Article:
Wednesday, April 22, 2015

Micro-Tutorial: Work Flow


One of the top comments in a survey thread I made in 2014 was to create small 'bite sized' tutorials. This is the third in that series of tutorials; you can see the other tutorials here.

With the recent success of Gundam Build Fighters more and more people have become interested in custom mobile suits, paint jobs and kit bashing. In this micro tutorial I am going to offer some basic tips and tricks for maximizing your build time and keeping you motivated. 

Work Flow:

I'll start by discussing how my work flow works, and why I have decided to work this way. You can also check out some general tips towards the bottom of the post.


When I first sit down to build a new kit I do a few things. First, I open every bag in the kit and remove all of the runners. If decals are packed in their own bag I leave them in the bag until their needed. I'll look over the runners and try to take a mental inventory of what colors are on what runners. I'll then sort the runners by color and place them in the box until needed. Once the kit is ready I'll grab the tools I know I will need: nippers, knife and sand paper; and I'll lay them out wherever I am working.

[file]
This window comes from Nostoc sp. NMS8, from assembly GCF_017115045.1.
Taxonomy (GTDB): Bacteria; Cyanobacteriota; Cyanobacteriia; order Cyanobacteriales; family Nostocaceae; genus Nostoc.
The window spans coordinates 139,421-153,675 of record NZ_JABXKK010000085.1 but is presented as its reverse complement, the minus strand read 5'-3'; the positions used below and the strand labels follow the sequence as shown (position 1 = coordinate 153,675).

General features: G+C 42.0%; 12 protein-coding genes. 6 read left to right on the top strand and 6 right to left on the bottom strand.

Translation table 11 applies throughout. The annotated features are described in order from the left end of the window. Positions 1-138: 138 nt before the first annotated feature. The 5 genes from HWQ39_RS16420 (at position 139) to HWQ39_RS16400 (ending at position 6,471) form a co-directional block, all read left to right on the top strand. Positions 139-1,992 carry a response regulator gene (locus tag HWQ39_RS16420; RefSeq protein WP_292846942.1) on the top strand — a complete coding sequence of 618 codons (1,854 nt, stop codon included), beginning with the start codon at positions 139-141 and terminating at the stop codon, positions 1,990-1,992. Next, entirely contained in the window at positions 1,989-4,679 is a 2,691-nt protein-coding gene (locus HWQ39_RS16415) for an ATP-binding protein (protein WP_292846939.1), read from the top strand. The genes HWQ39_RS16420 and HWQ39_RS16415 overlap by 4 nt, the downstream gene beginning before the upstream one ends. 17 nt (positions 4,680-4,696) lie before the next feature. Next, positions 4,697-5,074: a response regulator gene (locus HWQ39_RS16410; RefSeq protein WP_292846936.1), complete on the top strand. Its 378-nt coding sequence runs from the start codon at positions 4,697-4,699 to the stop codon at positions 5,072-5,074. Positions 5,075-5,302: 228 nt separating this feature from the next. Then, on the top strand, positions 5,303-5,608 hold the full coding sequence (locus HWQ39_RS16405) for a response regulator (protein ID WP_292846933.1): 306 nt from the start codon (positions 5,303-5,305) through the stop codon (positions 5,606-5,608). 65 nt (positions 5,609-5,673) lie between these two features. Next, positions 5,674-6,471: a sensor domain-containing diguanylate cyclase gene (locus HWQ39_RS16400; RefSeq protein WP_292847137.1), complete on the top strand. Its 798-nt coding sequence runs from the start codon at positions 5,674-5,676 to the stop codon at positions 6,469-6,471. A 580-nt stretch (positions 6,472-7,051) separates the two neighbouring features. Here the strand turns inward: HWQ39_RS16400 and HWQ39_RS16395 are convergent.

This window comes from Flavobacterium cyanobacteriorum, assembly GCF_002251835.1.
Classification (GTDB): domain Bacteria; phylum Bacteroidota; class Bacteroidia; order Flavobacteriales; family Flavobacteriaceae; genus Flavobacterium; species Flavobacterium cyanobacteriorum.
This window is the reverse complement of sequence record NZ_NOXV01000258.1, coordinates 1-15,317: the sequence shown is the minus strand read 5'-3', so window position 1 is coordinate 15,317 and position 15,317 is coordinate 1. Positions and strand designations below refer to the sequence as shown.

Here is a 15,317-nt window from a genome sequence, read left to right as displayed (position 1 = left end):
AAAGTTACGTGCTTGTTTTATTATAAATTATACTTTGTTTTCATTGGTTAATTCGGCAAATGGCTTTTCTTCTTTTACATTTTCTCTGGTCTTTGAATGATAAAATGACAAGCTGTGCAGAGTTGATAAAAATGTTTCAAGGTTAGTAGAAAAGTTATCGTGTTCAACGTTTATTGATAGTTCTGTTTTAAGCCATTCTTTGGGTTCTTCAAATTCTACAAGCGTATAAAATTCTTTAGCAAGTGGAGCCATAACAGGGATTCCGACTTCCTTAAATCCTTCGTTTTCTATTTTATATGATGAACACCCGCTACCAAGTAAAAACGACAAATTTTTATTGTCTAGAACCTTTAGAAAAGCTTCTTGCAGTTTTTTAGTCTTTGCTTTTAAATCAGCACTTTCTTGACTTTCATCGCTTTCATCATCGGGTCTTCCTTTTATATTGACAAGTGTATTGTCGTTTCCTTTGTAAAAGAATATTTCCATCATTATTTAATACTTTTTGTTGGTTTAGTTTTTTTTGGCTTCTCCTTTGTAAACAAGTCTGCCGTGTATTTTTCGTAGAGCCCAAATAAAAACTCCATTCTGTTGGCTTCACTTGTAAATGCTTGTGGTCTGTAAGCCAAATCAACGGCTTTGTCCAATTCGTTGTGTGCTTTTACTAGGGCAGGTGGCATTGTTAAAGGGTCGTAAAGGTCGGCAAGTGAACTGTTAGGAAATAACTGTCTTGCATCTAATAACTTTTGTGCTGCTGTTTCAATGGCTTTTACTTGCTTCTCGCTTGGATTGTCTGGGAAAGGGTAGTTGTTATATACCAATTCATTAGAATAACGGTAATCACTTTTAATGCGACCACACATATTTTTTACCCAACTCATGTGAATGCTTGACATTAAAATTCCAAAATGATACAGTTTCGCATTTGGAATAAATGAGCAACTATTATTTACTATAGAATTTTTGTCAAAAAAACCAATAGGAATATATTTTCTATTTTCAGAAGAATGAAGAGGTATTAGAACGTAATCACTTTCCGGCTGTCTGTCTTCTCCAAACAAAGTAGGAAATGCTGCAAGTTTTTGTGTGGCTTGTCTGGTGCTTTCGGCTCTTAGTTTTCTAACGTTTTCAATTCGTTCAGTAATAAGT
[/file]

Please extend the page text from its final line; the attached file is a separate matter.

When I build I like to streamline my process in a few ways. If a step in the manual requires me to cut out several parts I will cut them all out at once. I will also cut off the nubs of all parts in a step with my knife all at once and sand all at once, I have found that this cuts down on the time it takes swapping tools. If a step is to be repeated two or more times I will cut all of the parts out necessary to build both sets.

When assembling pieces that use several 'plug' type connectors I will modify them by removing a small portion of material before assembling them. I do this by cutting a few mms at a 45 degree angle from each plug. This makes taking the parts apart easier and reduces the chance of damaging the parts while trying to pull them apart. 


I use the build process as a way of understanding how parts fit and work together. At this point I will begin to fuse seam lines, add panel lines by scribing and add optional parts. I will typically keep the kit as complete as I can throughout this process, as it helps me to visualize what the final product will look like.